Following the death of her husband, Calvin Stowe, in 1886, Harriet started rapidly to decline in health. By 1888, the Washington Post reported that as a result of dementia the 77-year-old Stowe started writing Uncle Tom's Cabin over again. She imagined that she was engaged in the original composition, and for several hours every day she industriously used pen and paper, inscribing passages of the book almost exactly word for word. This was done unconsciously from memory, the authoress imagining that she composed the matter as she went along. To her diseased mind the story was brand new, and she frequently exhausted herself with labor which she regarded as freshly created.
Mark Twain, a neighbor of Stowe's in Hartford, recalled her last years in the following passage of his autobiography:
Her mind had decayed, and she was a pathetic figure. She wandered about all the day long in the care of a muscular Irish woman. Among the colonists of our neighborhood the doors always stood open in pleasant weather. Mrs. Stowe entered them at her own free will, and as she was always softly slippered and generally full of animal spirits, she was able to deal in surprises, and she liked to do it. She would slip up behind a person who was deep in dreams and musings and fetch a war whoop that would jump that person out of his clothes. And she had other moods. Sometimes we would hear gentle music in the drawing-room and would find her there at the piano singing ancient and melancholy songs with infinitely touching effect.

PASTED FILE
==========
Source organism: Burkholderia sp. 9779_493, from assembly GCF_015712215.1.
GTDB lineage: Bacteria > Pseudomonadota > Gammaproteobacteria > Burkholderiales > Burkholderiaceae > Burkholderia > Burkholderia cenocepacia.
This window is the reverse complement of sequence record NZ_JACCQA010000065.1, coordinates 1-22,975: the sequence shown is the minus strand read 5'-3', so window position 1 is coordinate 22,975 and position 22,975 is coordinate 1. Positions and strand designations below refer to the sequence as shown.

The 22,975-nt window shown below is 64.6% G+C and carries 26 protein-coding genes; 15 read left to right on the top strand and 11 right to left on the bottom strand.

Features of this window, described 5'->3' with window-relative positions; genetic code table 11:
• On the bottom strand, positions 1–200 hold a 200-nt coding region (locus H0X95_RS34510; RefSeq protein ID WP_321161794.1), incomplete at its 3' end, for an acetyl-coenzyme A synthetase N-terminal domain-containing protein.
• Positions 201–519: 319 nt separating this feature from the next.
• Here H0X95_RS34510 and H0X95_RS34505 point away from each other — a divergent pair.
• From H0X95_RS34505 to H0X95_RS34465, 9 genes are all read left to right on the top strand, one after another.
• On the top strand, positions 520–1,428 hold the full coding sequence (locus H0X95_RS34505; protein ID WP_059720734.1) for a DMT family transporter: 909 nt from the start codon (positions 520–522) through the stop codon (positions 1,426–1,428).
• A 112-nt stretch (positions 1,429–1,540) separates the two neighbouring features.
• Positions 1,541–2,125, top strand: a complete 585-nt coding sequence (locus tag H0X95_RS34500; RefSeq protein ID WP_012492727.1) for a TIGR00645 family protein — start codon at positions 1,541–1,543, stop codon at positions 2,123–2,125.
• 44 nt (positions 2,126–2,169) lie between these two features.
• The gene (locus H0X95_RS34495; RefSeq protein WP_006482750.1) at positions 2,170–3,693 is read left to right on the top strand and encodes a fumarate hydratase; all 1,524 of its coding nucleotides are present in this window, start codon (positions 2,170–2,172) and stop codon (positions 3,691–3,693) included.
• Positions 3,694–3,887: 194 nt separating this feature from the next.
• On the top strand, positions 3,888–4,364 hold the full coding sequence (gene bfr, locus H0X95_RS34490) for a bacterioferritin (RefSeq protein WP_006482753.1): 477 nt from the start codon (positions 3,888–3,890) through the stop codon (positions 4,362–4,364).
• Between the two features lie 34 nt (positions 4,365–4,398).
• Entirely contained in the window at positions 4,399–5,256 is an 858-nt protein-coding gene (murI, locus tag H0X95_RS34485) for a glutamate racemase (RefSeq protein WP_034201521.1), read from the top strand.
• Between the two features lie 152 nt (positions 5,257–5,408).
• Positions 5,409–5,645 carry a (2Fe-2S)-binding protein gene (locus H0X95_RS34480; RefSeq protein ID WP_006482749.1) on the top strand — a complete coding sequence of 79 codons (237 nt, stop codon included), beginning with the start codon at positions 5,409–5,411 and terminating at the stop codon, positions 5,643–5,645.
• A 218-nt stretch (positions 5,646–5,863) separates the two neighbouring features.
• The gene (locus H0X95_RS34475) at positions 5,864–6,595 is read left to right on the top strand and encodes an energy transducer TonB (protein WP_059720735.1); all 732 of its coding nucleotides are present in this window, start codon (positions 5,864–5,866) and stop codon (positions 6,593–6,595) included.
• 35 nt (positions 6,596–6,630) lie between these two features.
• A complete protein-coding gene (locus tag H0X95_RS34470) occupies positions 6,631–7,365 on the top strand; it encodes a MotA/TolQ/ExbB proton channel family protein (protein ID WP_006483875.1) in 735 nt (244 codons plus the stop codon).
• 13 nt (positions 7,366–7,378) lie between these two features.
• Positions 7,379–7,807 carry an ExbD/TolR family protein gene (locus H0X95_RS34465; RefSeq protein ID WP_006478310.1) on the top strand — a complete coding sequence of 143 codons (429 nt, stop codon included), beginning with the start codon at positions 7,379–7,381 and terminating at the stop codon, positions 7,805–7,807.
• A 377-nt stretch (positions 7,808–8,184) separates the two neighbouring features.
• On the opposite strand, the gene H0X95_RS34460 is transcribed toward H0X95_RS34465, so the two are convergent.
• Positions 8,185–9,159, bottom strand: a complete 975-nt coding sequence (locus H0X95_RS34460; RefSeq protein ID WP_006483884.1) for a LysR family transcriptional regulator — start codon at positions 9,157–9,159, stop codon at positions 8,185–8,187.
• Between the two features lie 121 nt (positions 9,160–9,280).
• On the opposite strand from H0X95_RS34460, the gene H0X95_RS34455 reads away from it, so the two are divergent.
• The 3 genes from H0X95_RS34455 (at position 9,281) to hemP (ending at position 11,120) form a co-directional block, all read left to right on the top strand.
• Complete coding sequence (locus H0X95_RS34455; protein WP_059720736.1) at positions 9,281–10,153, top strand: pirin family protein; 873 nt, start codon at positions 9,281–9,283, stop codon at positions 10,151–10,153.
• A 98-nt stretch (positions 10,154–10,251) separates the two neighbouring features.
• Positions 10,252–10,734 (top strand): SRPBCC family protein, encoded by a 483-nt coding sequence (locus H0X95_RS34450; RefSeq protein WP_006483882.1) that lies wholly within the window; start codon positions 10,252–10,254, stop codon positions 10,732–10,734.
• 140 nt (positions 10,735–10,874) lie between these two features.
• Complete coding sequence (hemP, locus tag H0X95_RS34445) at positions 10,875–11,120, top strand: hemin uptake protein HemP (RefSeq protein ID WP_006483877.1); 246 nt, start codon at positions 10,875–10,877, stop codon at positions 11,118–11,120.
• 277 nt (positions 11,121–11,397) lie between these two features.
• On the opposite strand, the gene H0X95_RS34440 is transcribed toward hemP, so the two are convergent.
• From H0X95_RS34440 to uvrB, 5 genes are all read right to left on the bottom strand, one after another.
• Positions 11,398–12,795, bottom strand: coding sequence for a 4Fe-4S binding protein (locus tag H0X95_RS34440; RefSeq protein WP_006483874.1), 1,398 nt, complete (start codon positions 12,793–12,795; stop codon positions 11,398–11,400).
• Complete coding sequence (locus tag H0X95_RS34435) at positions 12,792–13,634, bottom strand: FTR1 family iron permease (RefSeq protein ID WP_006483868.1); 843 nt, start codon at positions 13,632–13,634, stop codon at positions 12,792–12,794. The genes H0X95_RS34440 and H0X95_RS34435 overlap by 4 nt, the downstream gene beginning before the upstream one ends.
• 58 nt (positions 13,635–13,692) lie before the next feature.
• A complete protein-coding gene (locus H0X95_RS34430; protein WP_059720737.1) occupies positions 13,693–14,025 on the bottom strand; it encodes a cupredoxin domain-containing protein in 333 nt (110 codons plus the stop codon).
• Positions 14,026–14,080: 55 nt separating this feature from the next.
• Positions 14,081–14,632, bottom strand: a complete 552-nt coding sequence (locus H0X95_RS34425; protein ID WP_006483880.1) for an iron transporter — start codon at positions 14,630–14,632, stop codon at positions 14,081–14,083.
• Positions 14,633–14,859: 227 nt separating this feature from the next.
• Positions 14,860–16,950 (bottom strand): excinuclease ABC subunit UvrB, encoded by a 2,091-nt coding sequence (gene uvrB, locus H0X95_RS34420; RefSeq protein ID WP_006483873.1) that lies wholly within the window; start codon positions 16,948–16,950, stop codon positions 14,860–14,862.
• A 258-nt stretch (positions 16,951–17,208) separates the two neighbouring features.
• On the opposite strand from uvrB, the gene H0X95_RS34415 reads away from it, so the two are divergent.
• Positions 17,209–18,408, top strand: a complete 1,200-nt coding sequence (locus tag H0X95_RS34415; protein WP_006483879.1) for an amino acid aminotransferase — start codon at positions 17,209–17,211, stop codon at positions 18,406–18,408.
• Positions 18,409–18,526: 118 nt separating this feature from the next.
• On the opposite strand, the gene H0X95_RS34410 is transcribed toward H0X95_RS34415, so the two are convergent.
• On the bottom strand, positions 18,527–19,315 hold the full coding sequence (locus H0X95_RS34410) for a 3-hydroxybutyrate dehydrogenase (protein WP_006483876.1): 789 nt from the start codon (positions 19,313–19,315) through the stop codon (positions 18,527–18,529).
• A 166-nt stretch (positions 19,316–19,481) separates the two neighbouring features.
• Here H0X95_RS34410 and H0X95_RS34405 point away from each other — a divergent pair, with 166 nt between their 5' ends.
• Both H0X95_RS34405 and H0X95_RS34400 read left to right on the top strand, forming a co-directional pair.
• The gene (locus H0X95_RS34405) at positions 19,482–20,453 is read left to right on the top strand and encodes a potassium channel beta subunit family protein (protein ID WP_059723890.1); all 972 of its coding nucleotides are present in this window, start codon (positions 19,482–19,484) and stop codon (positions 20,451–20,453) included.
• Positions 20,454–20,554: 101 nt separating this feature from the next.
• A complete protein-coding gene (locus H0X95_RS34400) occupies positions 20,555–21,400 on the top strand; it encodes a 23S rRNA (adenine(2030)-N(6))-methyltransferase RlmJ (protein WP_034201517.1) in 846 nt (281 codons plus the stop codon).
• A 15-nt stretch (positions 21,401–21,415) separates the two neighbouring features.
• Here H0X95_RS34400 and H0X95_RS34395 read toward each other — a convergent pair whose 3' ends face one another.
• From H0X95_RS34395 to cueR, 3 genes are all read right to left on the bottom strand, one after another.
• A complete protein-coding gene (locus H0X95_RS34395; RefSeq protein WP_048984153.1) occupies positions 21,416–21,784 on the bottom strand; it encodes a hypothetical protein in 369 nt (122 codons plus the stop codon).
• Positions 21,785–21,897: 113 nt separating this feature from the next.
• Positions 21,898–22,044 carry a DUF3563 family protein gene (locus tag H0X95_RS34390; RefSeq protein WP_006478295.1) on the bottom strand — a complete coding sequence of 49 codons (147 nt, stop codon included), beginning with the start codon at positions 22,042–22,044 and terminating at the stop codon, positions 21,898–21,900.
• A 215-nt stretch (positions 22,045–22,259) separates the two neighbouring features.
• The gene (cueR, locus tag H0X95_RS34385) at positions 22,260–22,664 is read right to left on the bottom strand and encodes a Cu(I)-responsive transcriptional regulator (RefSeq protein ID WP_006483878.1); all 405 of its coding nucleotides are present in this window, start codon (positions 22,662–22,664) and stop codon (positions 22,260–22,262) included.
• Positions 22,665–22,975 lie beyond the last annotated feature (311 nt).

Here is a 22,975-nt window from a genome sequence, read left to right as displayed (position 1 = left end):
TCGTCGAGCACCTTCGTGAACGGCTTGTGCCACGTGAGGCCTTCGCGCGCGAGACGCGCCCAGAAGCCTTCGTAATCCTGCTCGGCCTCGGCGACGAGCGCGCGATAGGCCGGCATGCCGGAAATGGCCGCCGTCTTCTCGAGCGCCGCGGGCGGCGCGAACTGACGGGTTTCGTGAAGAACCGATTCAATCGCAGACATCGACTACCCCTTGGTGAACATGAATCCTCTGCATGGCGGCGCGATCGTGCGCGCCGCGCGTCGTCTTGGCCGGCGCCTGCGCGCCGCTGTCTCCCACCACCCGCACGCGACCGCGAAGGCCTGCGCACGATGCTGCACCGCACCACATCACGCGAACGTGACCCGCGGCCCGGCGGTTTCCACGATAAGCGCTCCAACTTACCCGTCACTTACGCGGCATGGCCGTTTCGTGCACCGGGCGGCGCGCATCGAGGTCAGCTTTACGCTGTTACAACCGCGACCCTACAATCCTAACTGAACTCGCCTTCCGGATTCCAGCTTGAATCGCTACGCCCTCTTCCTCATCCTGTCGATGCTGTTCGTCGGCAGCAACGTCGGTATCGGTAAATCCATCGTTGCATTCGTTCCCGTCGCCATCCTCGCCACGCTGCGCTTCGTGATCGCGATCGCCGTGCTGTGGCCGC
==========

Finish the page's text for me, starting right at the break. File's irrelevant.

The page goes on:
Harriet Beecher Stowe died on July 1, 1896, at age eighty-five in Hartford, Connecticut. She is buried in the historic cemetery at Phillips Academy in Andover, Massachusetts, along with her husband and their son Henry Ellis.
Multiple landmarks are dedicated to the memory of Harriet Beecher Stowe, and are located in several states including Ohio, Florida, Maine and Connecticut. The locations of these landmarks represent various periods of her life such as her father's house where she grew up, and where she wrote her most famous work.